Latest news and information affecting your health, selected from sources around the nation.
MSDH Health Headlines
Selected headlines of special interest from sources worldwide appear below.
Children's Gasoline Poisoning Peaks in Summer Months
Thirty-one percent of children's poisonings due to gasoline, lighter fluid and kerosene occurred in the summer months, according to a new study of data from 2000 to 2009.
Even Low Levels of Lead Hinder Kindergartners' Reading Skills
A large study of U.S. children finds that low levels of lead exposure usually considered safe are associated with a drop in kindergartner's reading-readiness skills.
One Average Restaurant Meal Has Almost a Day's Worth of Calories
Two new studies find that the average restaurant meal provides diners with most of the calories, fats and salt they require for the entire day.
High Blood Sugar May Add to Alzheimer's Risk
A new study from the University of Arizona finds that elevated blood sugar levels affect brain metabolism in a way similar to Alzheimer's disease.
Outdoor Recess May Help Protect Kids From Nearsightedness
Two new studies suggest that being outdoors and increasing exposure to sunlight both reduce children's risk of developing nearsightedness.
FDA Strengthens Warnings on Tanning Beds
Strong links between the use of indoor tanning devices and rising rates of skin cancer have prompted the FDA to require warning labels on sunlamp products.
One Sugary Soft Drink a Day Raises Diabetes Risk
Drinking just one 12-ounce sugar-sweetened soft drink a day can increase the risk of developing type 2 diabetes by about 20 percent, a large international study concludes.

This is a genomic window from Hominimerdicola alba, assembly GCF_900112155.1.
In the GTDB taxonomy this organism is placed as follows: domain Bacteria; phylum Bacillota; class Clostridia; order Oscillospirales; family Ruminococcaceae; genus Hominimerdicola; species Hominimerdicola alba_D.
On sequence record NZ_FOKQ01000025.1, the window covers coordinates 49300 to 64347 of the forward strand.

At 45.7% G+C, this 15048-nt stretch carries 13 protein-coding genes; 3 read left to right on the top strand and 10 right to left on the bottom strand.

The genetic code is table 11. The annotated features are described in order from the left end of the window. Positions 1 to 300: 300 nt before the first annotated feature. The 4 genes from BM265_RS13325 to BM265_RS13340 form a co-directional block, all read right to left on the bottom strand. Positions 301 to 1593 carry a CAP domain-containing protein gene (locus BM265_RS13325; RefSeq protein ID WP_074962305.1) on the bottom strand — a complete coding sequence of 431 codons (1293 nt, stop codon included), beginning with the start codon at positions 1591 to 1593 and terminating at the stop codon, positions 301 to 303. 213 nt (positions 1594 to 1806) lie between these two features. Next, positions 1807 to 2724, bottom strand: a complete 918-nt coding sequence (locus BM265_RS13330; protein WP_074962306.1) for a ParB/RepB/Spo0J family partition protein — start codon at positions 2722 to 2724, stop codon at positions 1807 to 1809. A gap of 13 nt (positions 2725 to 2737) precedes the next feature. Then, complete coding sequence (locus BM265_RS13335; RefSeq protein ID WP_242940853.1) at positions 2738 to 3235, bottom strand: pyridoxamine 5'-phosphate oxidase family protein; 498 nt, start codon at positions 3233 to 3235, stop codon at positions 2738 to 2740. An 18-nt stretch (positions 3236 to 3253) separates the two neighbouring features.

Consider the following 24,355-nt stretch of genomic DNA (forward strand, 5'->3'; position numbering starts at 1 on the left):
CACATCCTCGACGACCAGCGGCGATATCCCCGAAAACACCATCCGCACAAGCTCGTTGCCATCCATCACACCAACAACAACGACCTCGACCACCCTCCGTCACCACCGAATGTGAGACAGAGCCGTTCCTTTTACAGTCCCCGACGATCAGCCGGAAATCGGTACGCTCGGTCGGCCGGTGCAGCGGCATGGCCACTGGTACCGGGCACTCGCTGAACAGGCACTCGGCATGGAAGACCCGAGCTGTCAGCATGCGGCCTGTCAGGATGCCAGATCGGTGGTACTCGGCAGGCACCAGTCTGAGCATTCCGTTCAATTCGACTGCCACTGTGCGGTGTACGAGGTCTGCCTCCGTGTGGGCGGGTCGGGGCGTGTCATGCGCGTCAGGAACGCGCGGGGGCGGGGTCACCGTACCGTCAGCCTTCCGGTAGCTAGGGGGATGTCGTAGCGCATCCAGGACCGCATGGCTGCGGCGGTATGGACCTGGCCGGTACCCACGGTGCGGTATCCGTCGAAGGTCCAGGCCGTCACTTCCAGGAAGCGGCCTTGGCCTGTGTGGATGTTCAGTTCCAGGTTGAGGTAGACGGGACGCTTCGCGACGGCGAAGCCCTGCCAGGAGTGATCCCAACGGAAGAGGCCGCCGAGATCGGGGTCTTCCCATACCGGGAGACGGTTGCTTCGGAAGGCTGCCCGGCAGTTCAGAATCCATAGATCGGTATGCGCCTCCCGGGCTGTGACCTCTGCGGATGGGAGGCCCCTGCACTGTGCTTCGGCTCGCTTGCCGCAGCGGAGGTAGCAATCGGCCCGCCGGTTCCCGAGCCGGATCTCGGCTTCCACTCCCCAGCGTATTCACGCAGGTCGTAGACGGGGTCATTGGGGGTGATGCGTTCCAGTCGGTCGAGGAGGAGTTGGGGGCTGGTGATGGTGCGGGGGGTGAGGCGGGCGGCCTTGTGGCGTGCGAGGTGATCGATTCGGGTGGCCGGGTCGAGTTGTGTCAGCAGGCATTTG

Mediterranean Diet Might Help Stave Off Dementia
Eating fish, chicken, olive oil and other foods rich in omega-3 fatty acids while staying away from meats and dairy may help older adults keep their memory and thinking skills sharp, a large new U.S. study suggests.
Mental Training Beats Other Alternatives in Preserving Brain Function
A review of the best evidence for methods to prevent mental decline with age finds that only one, mental exercise, consistently makes a difference.
Babies Delivered Even Two Weeks Early Fall Behind in Development
Children delivered at 37 or 38 weeks, just a week or two away from full term, scored lower on test of mental and physical development at age 1, a large study of infants in Chile finds.
Number of Vaccines in Childhood Not Linked to Autism: Study
A new study of U.S. children that measured vaccination levels in children under 2 found no association between autism symptoms and the amount or frequency of children's exposure to vaccines.
Folic Acid in Pregnancy May Lower Autism Risk
A new study suggests that women who start taking folic acid supplements either before or early in their pregnancy may reduce their child's risk of developing autism by 40 percent.
FDA Recalls and Safety Alerts